I nearly went back on Twitter the other day. Not once, but several times. One of my very lovely relatives sent me a link to a tweet about Brexit on a WhatsApp message, so I found myself walking around in there and taking a look at everything for a little while. It was very tempting. I got as far as deciding on a new Twitter name and even thinking about what my profile picture would look like. But, no.
For all the witty commentary, not much had changed. I was in there for what, five minutes, and still left feeling shaky and more anxious than when I went in. If Twitter had been a door, I would have slammed it shut and run round the house closing all the curtains.
This came up in conversation with some writer-acquaintances recently.
‘I didn’t think I’d seen you around much,’ said one.
‘I left in April,’ I said.
‘You look well on it,’ said the other.
‘Thank you,’ I said. ‘I am well on it.’
‘Have you missed Brexit?’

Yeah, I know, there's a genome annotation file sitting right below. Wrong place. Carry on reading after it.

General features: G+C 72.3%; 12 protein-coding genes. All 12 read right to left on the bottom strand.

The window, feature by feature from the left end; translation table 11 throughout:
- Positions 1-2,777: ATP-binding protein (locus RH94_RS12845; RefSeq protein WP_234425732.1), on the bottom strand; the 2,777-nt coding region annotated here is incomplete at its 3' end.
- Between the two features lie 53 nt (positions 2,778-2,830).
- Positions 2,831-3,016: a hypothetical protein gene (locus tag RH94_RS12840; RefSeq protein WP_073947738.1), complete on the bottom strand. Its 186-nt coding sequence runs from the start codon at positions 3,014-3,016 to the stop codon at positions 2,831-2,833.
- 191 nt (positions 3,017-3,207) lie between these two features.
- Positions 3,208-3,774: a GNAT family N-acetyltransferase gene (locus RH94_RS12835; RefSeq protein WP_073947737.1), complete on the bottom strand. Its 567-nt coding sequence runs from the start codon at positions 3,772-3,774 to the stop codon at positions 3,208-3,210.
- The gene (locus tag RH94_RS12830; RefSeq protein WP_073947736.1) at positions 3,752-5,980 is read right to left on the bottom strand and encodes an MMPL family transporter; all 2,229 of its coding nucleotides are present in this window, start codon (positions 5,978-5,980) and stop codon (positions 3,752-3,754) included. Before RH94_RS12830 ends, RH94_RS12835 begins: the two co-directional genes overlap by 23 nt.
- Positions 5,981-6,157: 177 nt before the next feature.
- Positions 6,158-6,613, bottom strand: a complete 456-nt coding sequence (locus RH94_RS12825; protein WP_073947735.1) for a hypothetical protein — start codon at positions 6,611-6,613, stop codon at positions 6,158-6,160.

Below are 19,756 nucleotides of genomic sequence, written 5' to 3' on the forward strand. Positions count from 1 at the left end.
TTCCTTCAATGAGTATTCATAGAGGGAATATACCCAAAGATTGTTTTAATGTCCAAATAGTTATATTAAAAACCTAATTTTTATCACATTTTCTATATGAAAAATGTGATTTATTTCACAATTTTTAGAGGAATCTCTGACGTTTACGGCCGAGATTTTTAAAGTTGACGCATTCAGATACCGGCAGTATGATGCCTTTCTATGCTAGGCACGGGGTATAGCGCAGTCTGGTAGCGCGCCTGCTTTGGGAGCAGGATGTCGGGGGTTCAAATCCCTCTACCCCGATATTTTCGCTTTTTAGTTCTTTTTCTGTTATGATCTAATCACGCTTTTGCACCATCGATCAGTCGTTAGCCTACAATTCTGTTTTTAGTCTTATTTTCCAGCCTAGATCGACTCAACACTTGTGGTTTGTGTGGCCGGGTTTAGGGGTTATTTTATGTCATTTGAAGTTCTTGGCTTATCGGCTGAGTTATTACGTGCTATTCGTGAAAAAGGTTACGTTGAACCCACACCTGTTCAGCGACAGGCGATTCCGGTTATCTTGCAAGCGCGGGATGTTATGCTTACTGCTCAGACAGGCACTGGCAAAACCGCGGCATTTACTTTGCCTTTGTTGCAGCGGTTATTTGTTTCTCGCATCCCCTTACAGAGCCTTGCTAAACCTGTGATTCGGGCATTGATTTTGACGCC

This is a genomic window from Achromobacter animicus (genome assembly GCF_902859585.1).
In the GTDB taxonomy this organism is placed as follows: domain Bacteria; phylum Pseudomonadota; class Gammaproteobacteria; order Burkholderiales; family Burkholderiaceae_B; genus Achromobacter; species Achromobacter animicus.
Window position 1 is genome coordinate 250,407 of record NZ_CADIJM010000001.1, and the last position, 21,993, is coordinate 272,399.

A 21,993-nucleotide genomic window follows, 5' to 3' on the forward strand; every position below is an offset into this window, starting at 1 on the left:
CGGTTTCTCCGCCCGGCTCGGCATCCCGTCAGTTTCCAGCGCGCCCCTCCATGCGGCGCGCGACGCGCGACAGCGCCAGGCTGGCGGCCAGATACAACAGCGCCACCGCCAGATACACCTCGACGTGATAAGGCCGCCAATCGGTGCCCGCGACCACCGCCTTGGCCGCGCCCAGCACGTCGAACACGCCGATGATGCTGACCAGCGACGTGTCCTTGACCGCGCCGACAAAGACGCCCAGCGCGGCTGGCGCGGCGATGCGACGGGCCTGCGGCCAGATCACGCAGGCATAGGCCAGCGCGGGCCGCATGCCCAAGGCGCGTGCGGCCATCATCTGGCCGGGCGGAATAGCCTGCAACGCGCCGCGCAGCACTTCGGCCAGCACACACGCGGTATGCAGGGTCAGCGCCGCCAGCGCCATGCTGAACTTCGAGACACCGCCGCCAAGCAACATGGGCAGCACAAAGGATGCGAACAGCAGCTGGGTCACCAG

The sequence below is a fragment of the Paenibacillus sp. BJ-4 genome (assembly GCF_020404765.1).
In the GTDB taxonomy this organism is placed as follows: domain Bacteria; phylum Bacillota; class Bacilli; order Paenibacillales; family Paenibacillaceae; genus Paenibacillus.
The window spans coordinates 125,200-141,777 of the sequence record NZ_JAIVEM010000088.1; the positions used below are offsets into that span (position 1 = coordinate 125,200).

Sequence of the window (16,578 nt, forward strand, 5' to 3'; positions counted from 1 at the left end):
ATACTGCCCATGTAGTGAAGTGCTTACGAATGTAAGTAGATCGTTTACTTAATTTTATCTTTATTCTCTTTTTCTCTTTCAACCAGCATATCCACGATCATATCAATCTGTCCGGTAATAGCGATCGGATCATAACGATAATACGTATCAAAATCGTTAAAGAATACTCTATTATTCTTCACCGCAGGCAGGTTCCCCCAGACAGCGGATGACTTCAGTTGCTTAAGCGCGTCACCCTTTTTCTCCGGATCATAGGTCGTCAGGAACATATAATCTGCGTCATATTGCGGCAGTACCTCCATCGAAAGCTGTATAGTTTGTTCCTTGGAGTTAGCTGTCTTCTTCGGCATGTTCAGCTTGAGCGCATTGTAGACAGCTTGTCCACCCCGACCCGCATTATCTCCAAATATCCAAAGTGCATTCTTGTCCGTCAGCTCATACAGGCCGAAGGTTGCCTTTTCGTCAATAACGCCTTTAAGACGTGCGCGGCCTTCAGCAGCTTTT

‘I find it pretty hard to avoid, wherever I am,’ I said.
’What have you done instead?’ said the other.
’Taken up the ukulele. Badly. But I do love it. I’m already out of practice.’
I wanted to say much more, about how writing seems to be coming back to me. And silence (are they the same thing?). About my preference for reading news in paper form articles, especially the Sundays, how I store up the ranty opinion pieces on Pocket for one long splurge on the weekend. About how my conversations are different. I leave my phone in one place when I come home in the evening, I wanted to say. I wanted to say how many novels I have read. But I said none of it. My friend was telling me a very funny story about a cat-meme she had contributed to. Again, the same longing to be part of it washed over me. Then I thought: no.